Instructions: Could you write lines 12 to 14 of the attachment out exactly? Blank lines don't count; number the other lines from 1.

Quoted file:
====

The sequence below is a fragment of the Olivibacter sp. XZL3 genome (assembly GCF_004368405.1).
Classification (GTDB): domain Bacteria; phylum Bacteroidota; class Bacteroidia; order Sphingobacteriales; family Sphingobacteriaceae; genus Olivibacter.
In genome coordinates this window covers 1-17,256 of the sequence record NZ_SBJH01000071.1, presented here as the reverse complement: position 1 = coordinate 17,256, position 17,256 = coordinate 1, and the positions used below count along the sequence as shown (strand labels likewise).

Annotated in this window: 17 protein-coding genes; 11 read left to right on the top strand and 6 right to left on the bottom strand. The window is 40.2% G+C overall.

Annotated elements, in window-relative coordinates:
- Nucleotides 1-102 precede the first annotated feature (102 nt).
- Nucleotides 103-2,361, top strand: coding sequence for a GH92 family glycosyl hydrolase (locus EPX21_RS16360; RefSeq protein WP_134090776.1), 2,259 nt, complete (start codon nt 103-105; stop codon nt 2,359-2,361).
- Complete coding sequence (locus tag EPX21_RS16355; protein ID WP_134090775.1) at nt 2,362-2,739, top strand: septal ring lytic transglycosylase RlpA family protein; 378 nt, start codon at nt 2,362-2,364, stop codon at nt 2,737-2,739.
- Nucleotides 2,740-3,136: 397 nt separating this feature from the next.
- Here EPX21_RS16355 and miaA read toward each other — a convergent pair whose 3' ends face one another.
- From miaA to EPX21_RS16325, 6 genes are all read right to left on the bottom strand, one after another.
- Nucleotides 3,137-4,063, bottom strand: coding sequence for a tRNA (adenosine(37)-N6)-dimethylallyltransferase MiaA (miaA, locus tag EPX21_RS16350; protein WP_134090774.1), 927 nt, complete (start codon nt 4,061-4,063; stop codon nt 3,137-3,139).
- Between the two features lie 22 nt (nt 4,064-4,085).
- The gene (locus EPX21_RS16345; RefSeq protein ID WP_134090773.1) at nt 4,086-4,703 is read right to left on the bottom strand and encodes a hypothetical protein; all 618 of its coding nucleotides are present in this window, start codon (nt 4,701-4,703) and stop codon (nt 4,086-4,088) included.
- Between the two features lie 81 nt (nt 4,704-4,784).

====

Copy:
- Nucleotides 3,137-4,063, bottom strand: coding sequence for a tRNA (adenosine(37)-N6)-dimethylallyltransferase MiaA (miaA, locus tag EPX21_RS16350; protein WP_134090774.1), 927 nt, complete (start codon nt 4,061-4,063; stop codon nt 3,137-3,139).
- Between the two features lie 22 nt (nt 4,064-4,085).
- The gene (locus EPX21_RS16345; RefSeq protein ID WP_134090773.1) at nt 4,086-4,703 is read right to left on the bottom strand and encodes a hypothetical protein; all 618 of its coding nucleotides are present in this window, start codon (nt 4,701-4,703) and stop codon (nt 4,086-4,088) included.